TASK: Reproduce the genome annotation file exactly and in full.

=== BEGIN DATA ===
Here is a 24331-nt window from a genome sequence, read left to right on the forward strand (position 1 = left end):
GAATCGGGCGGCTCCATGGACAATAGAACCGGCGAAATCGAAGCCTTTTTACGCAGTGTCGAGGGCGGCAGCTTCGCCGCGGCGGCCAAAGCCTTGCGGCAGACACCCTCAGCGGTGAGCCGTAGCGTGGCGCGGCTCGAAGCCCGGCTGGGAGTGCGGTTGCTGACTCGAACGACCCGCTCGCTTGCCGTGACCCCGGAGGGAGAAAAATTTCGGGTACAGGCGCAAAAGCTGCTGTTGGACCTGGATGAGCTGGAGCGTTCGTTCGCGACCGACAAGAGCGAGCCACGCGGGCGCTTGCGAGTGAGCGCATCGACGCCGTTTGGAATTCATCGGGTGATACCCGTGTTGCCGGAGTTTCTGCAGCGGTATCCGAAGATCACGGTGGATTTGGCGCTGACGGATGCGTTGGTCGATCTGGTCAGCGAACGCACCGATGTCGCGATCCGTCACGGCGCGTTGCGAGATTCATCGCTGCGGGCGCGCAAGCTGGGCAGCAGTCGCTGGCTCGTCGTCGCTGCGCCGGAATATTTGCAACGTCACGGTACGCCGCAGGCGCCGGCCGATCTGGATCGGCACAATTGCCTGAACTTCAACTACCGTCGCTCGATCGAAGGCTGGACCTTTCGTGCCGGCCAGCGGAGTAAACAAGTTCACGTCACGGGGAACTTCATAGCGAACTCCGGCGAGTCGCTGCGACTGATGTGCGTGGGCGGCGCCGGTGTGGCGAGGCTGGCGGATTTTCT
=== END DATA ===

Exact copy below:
Here is a 24331-nt window from a genome sequence, read left to right on the forward strand (position 1 = left end):
GAATCGGGCGGCTCCATGGACAATAGAACCGGCGAAATCGAAGCCTTTTTACGCAGTGTCGAGGGCGGCAGCTTCGCCGCGGCGGCCAAAGCCTTGCGGCAGACACCCTCAGCGGTGAGCCGTAGCGTGGCGCGGCTCGAAGCCCGGCTGGGAGTGCGGTTGCTGACTCGAACGACCCGCTCGCTTGCCGTGACCCCGGAGGGAGAAAAATTTCGGGTACAGGCGCAAAAGCTGCTGTTGGACCTGGATGAGCTGGAGCGTTCGTTCGCGACCGACAAGAGCGAGCCACGCGGGCGCTTGCGAGTGAGCGCATCGACGCCGTTTGGAATTCATCGGGTGATACCCGTGTTGCCGGAGTTTCTGCAGCGGTATCCGAAGATCACGGTGGATTTGGCGCTGACGGATGCGTTGGTCGATCTGGTCAGCGAACGCACCGATGTCGCGATCCGTCACGGCGCGTTGCGAGATTCATCGCTGCGGGCGCGCAAGCTGGGCAGCAGTCGCTGGCTCGTCGTCGCTGCGCCGGAATATTTGCAACGTCACGGTACGCCGCAGGCGCCGGCCGATCTGGATCGGCACAATTGCCTGAACTTCAACTACCGTCGCTCGATCGAAGGCTGGACCTTTCGTGCCGGCCAGCGGAGTAAACAAGTTCACGTCACGGGGAACTTCATAGCGAACTCCGGCGAGTCGCTGCGACTGATGTGCGTGGGCGGCGCCGGTGTGGCGAGGCTGGCGGATTTTCT